A century of fall and rise: China’s railway miracle
A replica of Rocket of China, the first steam locomotive assembled in China.
1876, Shanghai. A hurtling locomotive pushed its way through paddy fields, ignoring the apprehension and disapproval of locals. Forcibly built by the British, the Woosung Railway, China’s first commercial railroad, served as an accomplice to plunder China’s wealth, which dissipated as clouds of steam faded into the horizon.
Neither the rancorous Chinese or the supercilious British could ever dream that within a century, China’s once humiliation-laden rail industry could become a symbol of its global influence, making an astonishing reversal of the story.
2018, London. A glittering bullet train darts on a 3D screen, drawing public attention. For the last few decades, Chinese tech-behemoths have studied, mastered and improved rail technologies, becoming front-runners in the bid to build High-Speed 2, the U.K.’s most significant high-speed railway.
“I have quoted the examples of China’s high-speed rail (HSR) in my parliament speech. I am looking forward to China participating in the bidding for the U.K.’s high-speed railway project,” said Michael Bates, former deputy chairman of the House of Lords in Record China High-Speed Railways, a bookcompiled by the People Rail Newspaper. He further added that the era of Britain solely leading the global railway industry is no more.
According to governmental statistics, as of 2017, China has 127,000 kilometers of railway, making it the second longest network in the world after the U.S., while the total length of China’s HSR network reached 25,000 kilometers, accounting 66.3 percent of the world’s tracks.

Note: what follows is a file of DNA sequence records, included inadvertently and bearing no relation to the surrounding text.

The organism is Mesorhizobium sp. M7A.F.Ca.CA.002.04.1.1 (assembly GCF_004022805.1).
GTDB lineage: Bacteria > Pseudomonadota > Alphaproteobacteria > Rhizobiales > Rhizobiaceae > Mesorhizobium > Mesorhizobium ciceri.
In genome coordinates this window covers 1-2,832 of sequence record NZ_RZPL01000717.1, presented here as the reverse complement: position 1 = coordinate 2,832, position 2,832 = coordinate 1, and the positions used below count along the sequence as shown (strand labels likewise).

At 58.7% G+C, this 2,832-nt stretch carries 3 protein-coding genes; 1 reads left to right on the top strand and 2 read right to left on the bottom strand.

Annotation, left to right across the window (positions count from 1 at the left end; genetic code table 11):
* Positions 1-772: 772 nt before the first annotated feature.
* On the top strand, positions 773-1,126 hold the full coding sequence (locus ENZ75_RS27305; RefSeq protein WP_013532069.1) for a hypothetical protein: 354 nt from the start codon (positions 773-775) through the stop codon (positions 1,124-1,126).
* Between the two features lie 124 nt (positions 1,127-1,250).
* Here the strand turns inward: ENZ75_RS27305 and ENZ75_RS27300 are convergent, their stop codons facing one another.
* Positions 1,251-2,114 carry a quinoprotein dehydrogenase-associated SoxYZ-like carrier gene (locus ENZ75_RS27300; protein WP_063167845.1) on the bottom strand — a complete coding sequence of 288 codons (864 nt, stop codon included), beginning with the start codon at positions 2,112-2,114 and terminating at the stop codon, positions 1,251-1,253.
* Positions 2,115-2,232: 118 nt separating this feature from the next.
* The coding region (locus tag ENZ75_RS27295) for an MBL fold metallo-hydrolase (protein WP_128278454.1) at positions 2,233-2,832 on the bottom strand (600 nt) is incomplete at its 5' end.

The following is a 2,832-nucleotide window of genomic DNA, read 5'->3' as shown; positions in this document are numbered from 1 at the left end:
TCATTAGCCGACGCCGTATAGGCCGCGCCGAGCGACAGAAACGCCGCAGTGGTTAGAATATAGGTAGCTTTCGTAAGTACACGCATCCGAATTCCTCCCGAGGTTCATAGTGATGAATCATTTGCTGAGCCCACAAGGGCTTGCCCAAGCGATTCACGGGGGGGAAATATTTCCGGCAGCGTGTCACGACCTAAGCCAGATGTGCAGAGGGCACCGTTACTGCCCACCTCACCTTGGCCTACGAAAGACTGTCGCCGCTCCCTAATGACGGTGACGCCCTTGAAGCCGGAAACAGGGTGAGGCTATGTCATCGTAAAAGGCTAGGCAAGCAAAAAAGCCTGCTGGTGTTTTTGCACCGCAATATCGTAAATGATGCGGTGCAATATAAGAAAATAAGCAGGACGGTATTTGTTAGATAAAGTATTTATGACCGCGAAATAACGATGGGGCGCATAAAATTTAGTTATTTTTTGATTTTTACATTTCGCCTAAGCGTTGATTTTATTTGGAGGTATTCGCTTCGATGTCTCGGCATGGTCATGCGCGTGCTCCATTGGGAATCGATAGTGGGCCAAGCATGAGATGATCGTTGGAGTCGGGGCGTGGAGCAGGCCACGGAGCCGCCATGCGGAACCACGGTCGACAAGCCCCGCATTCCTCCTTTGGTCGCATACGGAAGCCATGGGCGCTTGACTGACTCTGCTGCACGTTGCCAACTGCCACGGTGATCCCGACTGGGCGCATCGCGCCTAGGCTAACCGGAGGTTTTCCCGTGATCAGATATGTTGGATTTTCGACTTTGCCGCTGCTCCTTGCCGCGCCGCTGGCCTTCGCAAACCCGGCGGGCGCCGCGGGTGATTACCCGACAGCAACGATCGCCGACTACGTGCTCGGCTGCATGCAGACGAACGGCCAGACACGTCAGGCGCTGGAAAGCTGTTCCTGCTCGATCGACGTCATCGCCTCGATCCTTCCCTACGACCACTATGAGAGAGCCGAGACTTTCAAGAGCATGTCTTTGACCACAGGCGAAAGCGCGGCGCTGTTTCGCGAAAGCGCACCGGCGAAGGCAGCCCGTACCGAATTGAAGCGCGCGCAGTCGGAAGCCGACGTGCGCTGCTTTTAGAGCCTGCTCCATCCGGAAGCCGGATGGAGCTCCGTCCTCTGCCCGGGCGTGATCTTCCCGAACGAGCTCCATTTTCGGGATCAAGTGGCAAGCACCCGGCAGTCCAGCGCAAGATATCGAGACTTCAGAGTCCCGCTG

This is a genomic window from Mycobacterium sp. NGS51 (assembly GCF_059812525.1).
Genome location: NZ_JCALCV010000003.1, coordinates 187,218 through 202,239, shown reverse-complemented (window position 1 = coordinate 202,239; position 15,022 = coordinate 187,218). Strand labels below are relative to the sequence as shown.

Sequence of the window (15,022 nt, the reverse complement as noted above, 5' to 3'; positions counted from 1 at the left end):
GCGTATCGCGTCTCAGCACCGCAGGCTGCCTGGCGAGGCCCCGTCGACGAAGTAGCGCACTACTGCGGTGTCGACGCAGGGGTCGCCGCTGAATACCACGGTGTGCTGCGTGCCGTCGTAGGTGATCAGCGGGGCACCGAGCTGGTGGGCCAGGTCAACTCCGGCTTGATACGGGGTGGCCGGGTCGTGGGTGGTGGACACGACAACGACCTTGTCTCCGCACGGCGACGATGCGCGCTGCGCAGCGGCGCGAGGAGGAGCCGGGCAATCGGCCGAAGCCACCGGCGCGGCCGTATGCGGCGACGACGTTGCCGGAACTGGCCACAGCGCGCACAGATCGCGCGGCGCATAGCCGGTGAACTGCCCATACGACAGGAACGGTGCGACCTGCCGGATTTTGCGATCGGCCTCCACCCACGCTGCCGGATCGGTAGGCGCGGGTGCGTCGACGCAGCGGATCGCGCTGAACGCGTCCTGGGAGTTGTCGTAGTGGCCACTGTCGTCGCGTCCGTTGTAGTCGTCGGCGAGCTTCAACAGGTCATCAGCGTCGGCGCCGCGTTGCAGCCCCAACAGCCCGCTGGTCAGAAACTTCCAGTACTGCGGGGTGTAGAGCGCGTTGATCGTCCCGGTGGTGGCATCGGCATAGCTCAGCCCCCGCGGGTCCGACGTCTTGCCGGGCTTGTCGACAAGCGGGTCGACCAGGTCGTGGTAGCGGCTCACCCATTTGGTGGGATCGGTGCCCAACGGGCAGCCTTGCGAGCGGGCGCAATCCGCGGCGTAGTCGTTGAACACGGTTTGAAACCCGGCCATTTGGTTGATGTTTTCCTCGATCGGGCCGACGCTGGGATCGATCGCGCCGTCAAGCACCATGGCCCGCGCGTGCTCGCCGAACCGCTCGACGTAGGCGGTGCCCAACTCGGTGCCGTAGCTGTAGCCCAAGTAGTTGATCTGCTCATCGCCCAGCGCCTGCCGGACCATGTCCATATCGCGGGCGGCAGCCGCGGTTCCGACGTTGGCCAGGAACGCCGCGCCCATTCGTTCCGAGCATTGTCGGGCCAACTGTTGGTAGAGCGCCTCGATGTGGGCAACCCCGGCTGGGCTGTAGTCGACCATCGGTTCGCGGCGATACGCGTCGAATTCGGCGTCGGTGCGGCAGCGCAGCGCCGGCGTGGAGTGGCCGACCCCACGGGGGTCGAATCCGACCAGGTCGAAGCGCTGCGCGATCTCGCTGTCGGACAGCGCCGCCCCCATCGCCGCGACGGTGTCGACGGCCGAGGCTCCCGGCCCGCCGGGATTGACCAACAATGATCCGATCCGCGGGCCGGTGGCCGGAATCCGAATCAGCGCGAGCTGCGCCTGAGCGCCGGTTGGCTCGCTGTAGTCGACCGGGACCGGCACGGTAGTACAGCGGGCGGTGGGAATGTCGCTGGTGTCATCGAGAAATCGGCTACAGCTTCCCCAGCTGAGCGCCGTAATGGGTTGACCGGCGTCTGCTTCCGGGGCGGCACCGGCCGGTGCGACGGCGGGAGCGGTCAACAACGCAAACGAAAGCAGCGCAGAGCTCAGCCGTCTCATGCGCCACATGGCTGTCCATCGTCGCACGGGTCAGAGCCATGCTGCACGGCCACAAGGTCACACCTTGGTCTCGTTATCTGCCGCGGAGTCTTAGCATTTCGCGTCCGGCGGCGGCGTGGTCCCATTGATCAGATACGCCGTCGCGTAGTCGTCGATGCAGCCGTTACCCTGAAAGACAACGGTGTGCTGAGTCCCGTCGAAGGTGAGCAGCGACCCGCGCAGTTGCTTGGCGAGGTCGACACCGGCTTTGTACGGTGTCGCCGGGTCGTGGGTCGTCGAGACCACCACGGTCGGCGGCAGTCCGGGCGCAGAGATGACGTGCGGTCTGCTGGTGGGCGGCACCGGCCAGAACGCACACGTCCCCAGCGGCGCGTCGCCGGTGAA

Criticizing the U.K.’s current indolent development in HSR, Bates noted that China now holds the most advanced HSR technologies, with all of “their associated advantages.”
“The history of China’s railway industry is the nation’s century-long development in miniature. Starting from scratch, China is now a leading power in railway design and manufacturing,” said Zhou Wei, vice director of the China Railway Museum.
Rising from the ashes
Contractor Certificate of Chengdu-Chongqing Railway Engineering Bureau
1864. Thirty-nine years after the U. K.’s first railway, the 27 km Stockton – Darlington line began operation, a British merchant built a 600-meter long railroad in Beijing to demonstrate the technology to the Chinese. The novelty spooked both the public and the imperial court, who dismantled the railway later, finding the technology “exceedingly strange.”
“The late arrival of rail in China was due both to the lack of industrialization and the public’s skeptical attitude towards modern technology. Ever since, foreign countries have built their own railway networks in China despite the country’s objection, marking the start of China’s humiliating railway history,” said Gou, a historian from China Railway Museum.
The lack of modern railway technologies meant that China heavily relied on foreign assistance. As of 1949, China possessed 4,069 locomotives, all of which were imported from nine foreign countries.
“Different technologies and railway standards were adopted in China in the 19th century. Though the Chinese authorities wanted to set a unified railway standard, its weakness and technical disadvantages gave it no say in such matters,” Zhou noted.
Educated in the United States, Zhan Tianyou was the chief engineer responsible for the construction of the Peking-Kalgan Railway (Beijing to Zhangjiakou), the first railway constructed in China without foreign assistance.
The rapid expansion of foreign railroad ownership and operation in China led to public resentment and calls for domestic rail development. In 1905, Chinese authorities decided to construct the Beijing-Zhangjiakou Railway, the first railway to be designed and built indigenously. The decision was mocked by foreign engineers, but Zhan Tianyou, the father of China’s railroad, completed the work two years ahead of schedule and under budget, proving China’s capability of building its own railway.